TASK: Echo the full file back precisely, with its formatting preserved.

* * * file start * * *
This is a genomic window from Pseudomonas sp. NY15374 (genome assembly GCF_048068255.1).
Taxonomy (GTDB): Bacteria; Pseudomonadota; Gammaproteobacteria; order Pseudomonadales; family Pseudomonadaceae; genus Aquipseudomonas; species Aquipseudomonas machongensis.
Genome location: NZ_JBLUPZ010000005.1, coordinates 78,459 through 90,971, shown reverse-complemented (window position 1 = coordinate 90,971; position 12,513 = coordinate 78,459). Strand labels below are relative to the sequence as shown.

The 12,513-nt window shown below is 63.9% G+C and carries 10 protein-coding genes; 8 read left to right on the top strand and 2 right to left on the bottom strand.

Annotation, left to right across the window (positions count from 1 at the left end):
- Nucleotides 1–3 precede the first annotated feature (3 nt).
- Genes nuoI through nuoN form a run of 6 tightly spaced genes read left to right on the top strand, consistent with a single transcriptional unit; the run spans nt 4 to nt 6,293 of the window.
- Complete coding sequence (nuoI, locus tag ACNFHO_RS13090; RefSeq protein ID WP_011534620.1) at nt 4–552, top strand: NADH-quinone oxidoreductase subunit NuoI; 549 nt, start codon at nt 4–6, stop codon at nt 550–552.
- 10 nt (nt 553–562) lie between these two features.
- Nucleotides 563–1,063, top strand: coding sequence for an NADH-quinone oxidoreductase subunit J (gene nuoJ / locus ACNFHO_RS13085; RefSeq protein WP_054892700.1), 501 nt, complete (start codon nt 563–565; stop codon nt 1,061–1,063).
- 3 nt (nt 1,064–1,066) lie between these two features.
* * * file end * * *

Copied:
This is a genomic window from Pseudomonas sp. NY15374 (genome assembly GCF_048068255.1).
Taxonomy (GTDB): Bacteria; Pseudomonadota; Gammaproteobacteria; order Pseudomonadales; family Pseudomonadaceae; genus Aquipseudomonas; species Aquipseudomonas machongensis.
Genome location: NZ_JBLUPZ010000005.1, coordinates 78,459 through 90,971, shown reverse-complemented (window position 1 = coordinate 90,971; position 12,513 = coordinate 78,459). Strand labels below are relative to the sequence as shown.

The 12,513-nt window shown below is 63.9% G+C and carries 10 protein-coding genes; 8 read left to right on the top strand and 2 right to left on the bottom strand.

Annotation, left to right across the window (positions count from 1 at the left end):
- Nucleotides 1–3 precede the first annotated feature (3 nt).
- Genes nuoI through nuoN form a run of 6 tightly spaced genes read left to right on the top strand, consistent with a single transcriptional unit; the run spans nt 4 to nt 6,293 of the window.
- Complete coding sequence (nuoI, locus tag ACNFHO_RS13090; RefSeq protein ID WP_011534620.1) at nt 4–552, top strand: NADH-quinone oxidoreductase subunit NuoI; 549 nt, start codon at nt 4–6, stop codon at nt 550–552.
- 10 nt (nt 553–562) lie between these two features.
- Nucleotides 563–1,063, top strand: coding sequence for an NADH-quinone oxidoreductase subunit J (gene nuoJ / locus ACNFHO_RS13085; RefSeq protein WP_054892700.1), 501 nt, complete (start codon nt 563–565; stop codon nt 1,061–1,063).
- 3 nt (nt 1,064–1,066) lie between these two features.